GARRETT: Well Greenpeace haven't been in the Southern Ocean for a number of seasons, that is the first thing to say. And the second thing to say is that whilst we have always respected the right of peaceful protest on land or on sea, the fact is that notwithstanding a range of different activities that have taken place in the Southern Ocean in protest over past years, the number of whales that have been targeted by the Japanese in their program, has more than doubled. And for the previous Australian government, who contested this issue in the IWC by banging the table and doing very little else, the challenge in histories term is clear, ‘what did you actually do that saw the numbers of whales targeted reduced’?

Now what we say is that this requires a mix of measures for countries to adopt. Australia has adopted a mix of measures which include intensive diplomacy, bringing a reform agenda to the IWC itself, delivering significant resources and leadership through the Southern Ocean Research Partnership.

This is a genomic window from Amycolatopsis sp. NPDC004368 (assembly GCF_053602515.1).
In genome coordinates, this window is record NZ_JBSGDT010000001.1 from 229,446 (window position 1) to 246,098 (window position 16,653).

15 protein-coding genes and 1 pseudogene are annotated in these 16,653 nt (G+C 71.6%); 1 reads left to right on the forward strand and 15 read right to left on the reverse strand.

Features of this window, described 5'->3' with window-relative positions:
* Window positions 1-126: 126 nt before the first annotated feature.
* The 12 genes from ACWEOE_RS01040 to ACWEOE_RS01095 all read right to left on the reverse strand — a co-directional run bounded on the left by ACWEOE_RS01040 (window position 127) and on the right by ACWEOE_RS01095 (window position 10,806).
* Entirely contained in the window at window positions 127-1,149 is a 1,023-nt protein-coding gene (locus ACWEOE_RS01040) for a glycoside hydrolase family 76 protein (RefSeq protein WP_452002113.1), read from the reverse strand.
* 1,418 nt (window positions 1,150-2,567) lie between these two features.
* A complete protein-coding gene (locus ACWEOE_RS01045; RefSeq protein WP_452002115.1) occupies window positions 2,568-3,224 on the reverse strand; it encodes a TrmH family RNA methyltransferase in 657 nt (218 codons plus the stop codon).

And I warmly welcome the fact that I am here to launch this partnership with Minister Mapp today in New Zealand. The two countries work closely together on a range of issues and it is beaut that we are working closely on this one as well. And we will continue with that engagement from this day on.

JOURNALIST: Will the evidence that you will be provided by the research actually help to bolster a case potentially for a legal case against Japan, if required?

GARRETT: The Australian Government dispatched the Oceanic Viking to the Southern Ocean several whaling seasons previously, with a view to collecting material for a potential legal action. The Southern Ocean Research Partnership is not intended for that purpose at all. This is a scientific research endeavour, a cooperative scientific research endeavour. It operates in part through the IWC scientific committee processes, the results run themselves back into the IWC as you saw in the presentation, as well as out to the broader scientific community.

JOURNALIST: But it could still be used in a legal action if necessary?